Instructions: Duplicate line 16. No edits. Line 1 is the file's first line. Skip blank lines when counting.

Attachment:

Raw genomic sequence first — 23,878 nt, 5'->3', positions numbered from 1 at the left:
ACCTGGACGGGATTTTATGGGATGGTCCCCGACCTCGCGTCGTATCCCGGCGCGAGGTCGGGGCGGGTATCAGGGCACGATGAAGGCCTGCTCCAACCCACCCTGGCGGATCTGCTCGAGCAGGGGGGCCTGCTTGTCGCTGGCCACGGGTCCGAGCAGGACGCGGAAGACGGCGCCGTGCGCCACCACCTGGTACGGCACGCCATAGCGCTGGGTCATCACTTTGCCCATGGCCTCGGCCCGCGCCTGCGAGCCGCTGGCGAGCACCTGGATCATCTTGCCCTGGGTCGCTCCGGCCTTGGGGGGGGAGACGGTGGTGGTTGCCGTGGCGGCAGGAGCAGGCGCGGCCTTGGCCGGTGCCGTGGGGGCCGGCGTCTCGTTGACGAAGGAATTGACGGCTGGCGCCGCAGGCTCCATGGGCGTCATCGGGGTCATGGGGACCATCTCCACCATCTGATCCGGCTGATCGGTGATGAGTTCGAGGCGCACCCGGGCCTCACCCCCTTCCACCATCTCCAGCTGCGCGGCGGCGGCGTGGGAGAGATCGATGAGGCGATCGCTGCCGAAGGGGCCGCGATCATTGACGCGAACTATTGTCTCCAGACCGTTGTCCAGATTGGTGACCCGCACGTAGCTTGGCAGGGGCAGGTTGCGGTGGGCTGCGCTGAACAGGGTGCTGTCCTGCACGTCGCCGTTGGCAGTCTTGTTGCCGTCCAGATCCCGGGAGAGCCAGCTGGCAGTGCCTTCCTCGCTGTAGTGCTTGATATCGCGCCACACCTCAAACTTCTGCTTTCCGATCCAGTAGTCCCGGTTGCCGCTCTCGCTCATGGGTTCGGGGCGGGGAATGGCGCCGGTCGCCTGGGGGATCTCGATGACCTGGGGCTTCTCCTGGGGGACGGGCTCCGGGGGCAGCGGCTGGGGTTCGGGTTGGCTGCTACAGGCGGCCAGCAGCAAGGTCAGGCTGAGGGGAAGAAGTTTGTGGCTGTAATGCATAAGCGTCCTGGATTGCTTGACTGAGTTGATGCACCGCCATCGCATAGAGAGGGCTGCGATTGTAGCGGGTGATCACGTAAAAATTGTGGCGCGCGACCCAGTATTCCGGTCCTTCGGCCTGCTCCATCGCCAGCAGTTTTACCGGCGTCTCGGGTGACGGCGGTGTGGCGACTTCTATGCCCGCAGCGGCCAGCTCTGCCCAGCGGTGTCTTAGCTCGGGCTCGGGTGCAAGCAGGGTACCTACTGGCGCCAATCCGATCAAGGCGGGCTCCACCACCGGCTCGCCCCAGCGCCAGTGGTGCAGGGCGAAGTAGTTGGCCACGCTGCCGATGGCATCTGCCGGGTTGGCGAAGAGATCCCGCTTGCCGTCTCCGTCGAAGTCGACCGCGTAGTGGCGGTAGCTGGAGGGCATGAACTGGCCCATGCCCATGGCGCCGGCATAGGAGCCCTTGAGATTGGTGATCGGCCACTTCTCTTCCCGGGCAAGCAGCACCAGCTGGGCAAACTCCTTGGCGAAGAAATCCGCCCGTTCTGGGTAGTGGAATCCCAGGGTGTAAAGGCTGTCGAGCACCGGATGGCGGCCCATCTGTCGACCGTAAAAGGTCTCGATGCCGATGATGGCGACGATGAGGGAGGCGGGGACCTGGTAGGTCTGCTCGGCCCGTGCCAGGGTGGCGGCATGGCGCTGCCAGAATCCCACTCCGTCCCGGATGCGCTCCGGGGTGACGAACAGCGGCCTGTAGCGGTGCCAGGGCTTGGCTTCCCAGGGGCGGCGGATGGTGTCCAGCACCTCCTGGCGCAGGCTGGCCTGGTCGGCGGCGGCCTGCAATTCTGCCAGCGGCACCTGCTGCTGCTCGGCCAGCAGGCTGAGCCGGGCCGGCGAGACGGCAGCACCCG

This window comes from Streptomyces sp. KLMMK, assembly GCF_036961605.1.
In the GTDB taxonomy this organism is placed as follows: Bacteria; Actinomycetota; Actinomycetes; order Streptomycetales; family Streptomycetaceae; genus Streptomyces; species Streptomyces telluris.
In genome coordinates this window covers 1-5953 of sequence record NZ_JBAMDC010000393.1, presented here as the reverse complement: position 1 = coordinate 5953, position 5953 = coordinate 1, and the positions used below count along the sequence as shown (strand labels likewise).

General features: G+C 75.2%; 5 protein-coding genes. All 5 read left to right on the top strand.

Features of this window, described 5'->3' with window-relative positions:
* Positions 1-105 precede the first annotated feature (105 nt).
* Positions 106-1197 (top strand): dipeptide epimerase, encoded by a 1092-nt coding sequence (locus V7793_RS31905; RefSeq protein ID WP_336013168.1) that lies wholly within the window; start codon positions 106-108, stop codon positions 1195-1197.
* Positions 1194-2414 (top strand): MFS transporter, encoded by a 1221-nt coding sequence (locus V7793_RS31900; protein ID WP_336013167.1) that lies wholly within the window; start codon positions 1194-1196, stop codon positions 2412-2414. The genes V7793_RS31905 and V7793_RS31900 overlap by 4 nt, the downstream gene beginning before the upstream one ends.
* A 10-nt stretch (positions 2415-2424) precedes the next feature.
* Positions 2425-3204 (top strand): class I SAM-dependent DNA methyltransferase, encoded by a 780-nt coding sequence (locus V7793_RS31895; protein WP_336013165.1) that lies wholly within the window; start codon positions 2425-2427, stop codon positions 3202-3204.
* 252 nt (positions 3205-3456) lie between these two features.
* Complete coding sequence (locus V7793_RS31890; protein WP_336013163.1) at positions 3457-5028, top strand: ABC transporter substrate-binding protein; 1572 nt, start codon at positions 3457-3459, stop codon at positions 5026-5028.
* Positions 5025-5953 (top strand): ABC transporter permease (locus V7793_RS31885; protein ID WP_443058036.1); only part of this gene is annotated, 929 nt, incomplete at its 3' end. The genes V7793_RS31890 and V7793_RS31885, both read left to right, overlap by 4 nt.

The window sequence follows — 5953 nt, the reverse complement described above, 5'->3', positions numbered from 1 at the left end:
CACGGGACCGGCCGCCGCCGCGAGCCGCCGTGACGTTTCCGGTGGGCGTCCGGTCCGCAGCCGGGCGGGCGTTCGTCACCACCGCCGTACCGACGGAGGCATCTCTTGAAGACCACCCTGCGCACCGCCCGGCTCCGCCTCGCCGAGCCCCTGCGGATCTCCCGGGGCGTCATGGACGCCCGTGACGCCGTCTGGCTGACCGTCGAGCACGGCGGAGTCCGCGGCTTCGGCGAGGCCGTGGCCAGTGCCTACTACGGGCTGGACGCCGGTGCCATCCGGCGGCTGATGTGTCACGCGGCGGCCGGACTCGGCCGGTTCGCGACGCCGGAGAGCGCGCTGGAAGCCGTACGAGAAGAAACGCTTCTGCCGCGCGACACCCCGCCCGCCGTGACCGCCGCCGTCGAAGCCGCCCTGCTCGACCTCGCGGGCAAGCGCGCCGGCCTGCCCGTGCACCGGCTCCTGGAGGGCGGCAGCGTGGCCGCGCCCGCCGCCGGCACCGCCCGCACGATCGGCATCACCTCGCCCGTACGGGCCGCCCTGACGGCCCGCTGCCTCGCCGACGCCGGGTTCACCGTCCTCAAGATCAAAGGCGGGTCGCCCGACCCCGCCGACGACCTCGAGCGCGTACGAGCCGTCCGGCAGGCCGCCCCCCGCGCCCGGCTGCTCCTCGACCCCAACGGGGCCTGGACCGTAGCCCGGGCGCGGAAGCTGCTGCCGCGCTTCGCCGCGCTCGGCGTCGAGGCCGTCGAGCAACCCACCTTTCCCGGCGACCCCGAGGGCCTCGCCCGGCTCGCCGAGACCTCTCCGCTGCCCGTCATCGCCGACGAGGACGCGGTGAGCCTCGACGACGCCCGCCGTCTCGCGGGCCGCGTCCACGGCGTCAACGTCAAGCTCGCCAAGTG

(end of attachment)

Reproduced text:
The window sequence follows — 5953 nt, the reverse complement described above, 5'->3', positions numbered from 1 at the left end: